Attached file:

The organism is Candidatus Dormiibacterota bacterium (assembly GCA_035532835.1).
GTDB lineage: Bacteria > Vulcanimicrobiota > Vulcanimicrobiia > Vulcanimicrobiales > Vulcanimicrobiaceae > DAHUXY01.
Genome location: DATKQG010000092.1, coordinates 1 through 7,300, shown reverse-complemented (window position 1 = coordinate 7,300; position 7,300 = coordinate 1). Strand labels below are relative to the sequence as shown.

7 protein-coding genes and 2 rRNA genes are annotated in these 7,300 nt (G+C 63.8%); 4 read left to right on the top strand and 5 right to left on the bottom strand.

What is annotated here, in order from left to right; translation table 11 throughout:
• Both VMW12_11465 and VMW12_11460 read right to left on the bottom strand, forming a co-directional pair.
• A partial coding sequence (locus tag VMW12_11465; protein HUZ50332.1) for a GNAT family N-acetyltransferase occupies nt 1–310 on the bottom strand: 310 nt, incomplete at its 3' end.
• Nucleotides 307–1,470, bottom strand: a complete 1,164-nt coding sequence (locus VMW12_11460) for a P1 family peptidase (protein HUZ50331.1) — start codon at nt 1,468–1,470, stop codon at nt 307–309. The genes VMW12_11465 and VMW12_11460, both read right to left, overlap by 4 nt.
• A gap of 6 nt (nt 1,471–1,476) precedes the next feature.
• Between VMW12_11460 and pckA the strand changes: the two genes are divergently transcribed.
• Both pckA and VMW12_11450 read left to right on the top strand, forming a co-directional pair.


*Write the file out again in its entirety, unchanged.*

The organism is Candidatus Dormiibacterota bacterium (assembly GCA_035532835.1).
GTDB lineage: Bacteria > Vulcanimicrobiota > Vulcanimicrobiia > Vulcanimicrobiales > Vulcanimicrobiaceae > DAHUXY01.
Genome location: DATKQG010000092.1, coordinates 1 through 7,300, shown reverse-complemented (window position 1 = coordinate 7,300; position 7,300 = coordinate 1). Strand labels below are relative to the sequence as shown.

7 protein-coding genes and 2 rRNA genes are annotated in these 7,300 nt (G+C 63.8%); 4 read left to right on the top strand and 5 right to left on the bottom strand.

What is annotated here, in order from left to right; translation table 11 throughout:
• Both VMW12_11465 and VMW12_11460 read right to left on the bottom strand, forming a co-directional pair.
• A partial coding sequence (locus tag VMW12_11465; protein HUZ50332.1) for a GNAT family N-acetyltransferase occupies nt 1–310 on the bottom strand: 310 nt, incomplete at its 3' end.
• Nucleotides 307–1,470, bottom strand: a complete 1,164-nt coding sequence (locus VMW12_11460) for a P1 family peptidase (protein HUZ50331.1) — start codon at nt 1,468–1,470, stop codon at nt 307–309. The genes VMW12_11465 and VMW12_11460, both read right to left, overlap by 4 nt.
• A gap of 6 nt (nt 1,471–1,476) precedes the next feature.
• Between VMW12_11460 and pckA the strand changes: the two genes are divergently transcribed.
• Both pckA and VMW12_11450 read left to right on the top strand, forming a co-directional pair.